Uncorking punk-rap band Champagne Champagne

Some of the most ferocious shows I’ve experienced in Las Vegas were put on by Seattle post-hardcore band the Blood Brothers. So when I heard the Blood’s founding member/drummer Mark Gajadhar was bringing his project Champagne Champagne to Beauty Bar at 9 p.m. Aug. 17, I had to contact him and learn more.

Turns out Champagne Champagne has been pouring it on—on and off—since 2006. They played the Warped tour and supported everyone from Flobots to Slowbox on the road. This is the band’s first Vegas headlining show, and Gajadhar, who says he loves playing this town, is ready to show us the full range of his musical talent (he plays guitar live) and his ability to jam with two killer MCs.

Champagne Champagne, as its name suggests, offers a double-shot of mic-killing pyrotechnics in the form of Pearl Dragon and Sir Thomas Gray. Songs like “Four Horsemen,” from the band’s latest EP Private Party, are party rock aimed at those who dig indie hip-hop. The music sounds like a good time and is a departure from the Blood’s apocalyptic din.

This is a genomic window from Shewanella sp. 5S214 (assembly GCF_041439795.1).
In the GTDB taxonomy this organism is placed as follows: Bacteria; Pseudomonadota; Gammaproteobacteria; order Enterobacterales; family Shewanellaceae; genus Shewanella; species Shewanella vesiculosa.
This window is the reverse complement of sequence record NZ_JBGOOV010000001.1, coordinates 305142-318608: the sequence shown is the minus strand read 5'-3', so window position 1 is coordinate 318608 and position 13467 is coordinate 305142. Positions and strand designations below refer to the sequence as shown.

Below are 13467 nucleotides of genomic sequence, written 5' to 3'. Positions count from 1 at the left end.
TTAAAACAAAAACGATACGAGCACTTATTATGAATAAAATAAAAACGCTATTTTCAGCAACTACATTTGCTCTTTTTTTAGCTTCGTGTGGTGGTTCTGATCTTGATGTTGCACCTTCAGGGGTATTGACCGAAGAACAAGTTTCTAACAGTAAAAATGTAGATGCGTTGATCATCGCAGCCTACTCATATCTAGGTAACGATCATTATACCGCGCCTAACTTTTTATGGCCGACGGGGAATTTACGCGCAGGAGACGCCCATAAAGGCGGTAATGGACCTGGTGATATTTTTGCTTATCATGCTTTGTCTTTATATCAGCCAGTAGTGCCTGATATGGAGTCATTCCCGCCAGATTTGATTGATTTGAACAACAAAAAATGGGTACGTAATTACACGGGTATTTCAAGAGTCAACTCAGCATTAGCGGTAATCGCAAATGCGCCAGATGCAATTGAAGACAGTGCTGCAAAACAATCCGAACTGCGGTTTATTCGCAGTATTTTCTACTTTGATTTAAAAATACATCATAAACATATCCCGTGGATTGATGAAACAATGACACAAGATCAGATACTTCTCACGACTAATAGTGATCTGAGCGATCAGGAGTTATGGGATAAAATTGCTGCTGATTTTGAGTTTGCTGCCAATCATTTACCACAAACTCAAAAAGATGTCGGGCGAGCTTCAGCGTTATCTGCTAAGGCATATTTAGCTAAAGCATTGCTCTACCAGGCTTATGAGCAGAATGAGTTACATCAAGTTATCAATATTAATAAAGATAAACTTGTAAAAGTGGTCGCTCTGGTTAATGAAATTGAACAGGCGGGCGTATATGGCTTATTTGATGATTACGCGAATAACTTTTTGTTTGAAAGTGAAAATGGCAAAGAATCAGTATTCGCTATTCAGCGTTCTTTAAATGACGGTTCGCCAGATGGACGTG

“I was always writing hip-hop stuff while in my previous band,” says Gajadhar, 30. “Once Blood Brothers broke up, I tried out a bunch of singers and kept searching. I had a whole record ready to go when Pearl and Sir Thomas jumped on board.”

There’s more freedom and fun in Champagne, which reflects Gajadhar’s personality. “I’ve always been the only guy in the band who goes out for a drink after a show,” he says. “The title of our EP is a nickname the other guys in Blood Brothers gave me.”

Champagne isn’t a reaction to anything. Gajadhar isn’t making indie rock-meets-rap music just to be different. “It’s what comes out. I wasn’t intentionally trying to write hip-hop. If I had found a singer, it could’ve gone completely indie.”

Other worthy weekend shows: Outlaw country-punker Hank3—a.k.a. Hank Williams III, son of Bocephus and grandson of the greatest country artist of all time—plays House of Blues at 9 p.m. Aug. 18. Hank3 released four albums last year on his own label. The title track from one of these discs, “Gutter Town,” is incredible, and his band simply kicks ass.

Finally, Austin, Texas, prog-blues-rock shredder Eric Johnson plays Body English at the Hard Rock at 8 p.m. Aug. 21. Best known for his 1990 Grammy-winning instrumental “Cliffs of Dover,” Johnson has built a reputation as an incredible live performer, and his most recent disc, 2010’s Up Close, is as close to a perfect instrumental-rock album as you get.

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By Jarret Keene